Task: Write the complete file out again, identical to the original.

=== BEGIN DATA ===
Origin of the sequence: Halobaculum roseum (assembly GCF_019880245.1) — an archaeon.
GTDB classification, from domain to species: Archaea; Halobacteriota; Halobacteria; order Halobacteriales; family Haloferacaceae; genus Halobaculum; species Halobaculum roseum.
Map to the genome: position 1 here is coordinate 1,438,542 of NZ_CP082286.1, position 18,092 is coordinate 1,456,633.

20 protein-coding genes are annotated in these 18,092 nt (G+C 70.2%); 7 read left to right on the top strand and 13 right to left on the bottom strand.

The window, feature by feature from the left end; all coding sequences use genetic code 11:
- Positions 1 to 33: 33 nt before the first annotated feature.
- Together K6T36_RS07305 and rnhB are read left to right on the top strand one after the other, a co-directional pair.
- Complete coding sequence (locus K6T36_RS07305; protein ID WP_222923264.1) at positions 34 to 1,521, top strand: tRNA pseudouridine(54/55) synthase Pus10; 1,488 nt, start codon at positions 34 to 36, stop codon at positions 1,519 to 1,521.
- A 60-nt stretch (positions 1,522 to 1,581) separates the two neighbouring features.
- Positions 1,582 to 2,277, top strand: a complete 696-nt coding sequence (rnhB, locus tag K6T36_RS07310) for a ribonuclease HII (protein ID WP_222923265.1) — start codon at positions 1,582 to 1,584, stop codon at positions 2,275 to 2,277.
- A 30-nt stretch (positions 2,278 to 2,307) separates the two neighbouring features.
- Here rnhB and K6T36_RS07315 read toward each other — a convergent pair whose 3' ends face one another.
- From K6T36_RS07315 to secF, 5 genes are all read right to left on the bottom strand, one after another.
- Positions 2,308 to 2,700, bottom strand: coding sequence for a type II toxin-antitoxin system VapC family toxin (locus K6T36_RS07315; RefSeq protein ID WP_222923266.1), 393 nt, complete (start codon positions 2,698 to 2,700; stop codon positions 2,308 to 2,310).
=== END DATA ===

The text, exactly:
Origin of the sequence: Halobaculum roseum (assembly GCF_019880245.1) — an archaeon.
GTDB classification, from domain to species: Archaea; Halobacteriota; Halobacteria; order Halobacteriales; family Haloferacaceae; genus Halobaculum; species Halobaculum roseum.
Map to the genome: position 1 here is coordinate 1,438,542 of NZ_CP082286.1, position 18,092 is coordinate 1,456,633.

20 protein-coding genes are annotated in these 18,092 nt (G+C 70.2%); 7 read left to right on the top strand and 13 right to left on the bottom strand.

The window, feature by feature from the left end; all coding sequences use genetic code 11:
- Positions 1 to 33: 33 nt before the first annotated feature.
- Together K6T36_RS07305 and rnhB are read left to right on the top strand one after the other, a co-directional pair.
- Complete coding sequence (locus K6T36_RS07305; protein ID WP_222923264.1) at positions 34 to 1,521, top strand: tRNA pseudouridine(54/55) synthase Pus10; 1,488 nt, start codon at positions 34 to 36, stop codon at positions 1,519 to 1,521.
- A 60-nt stretch (positions 1,522 to 1,581) separates the two neighbouring features.
- Positions 1,582 to 2,277, top strand: a complete 696-nt coding sequence (rnhB, locus tag K6T36_RS07310) for a ribonuclease HII (protein ID WP_222923265.1) — start codon at positions 1,582 to 1,584, stop codon at positions 2,275 to 2,277.
- A 30-nt stretch (positions 2,278 to 2,307) separates the two neighbouring features.
- Here rnhB and K6T36_RS07315 read toward each other — a convergent pair whose 3' ends face one another.
- From K6T36_RS07315 to secF, 5 genes are all read right to left on the bottom strand, one after another.
- Positions 2,308 to 2,700, bottom strand: coding sequence for a type II toxin-antitoxin system VapC family toxin (locus K6T36_RS07315; RefSeq protein ID WP_222923266.1), 393 nt, complete (start codon positions 2,698 to 2,700; stop codon positions 2,308 to 2,310).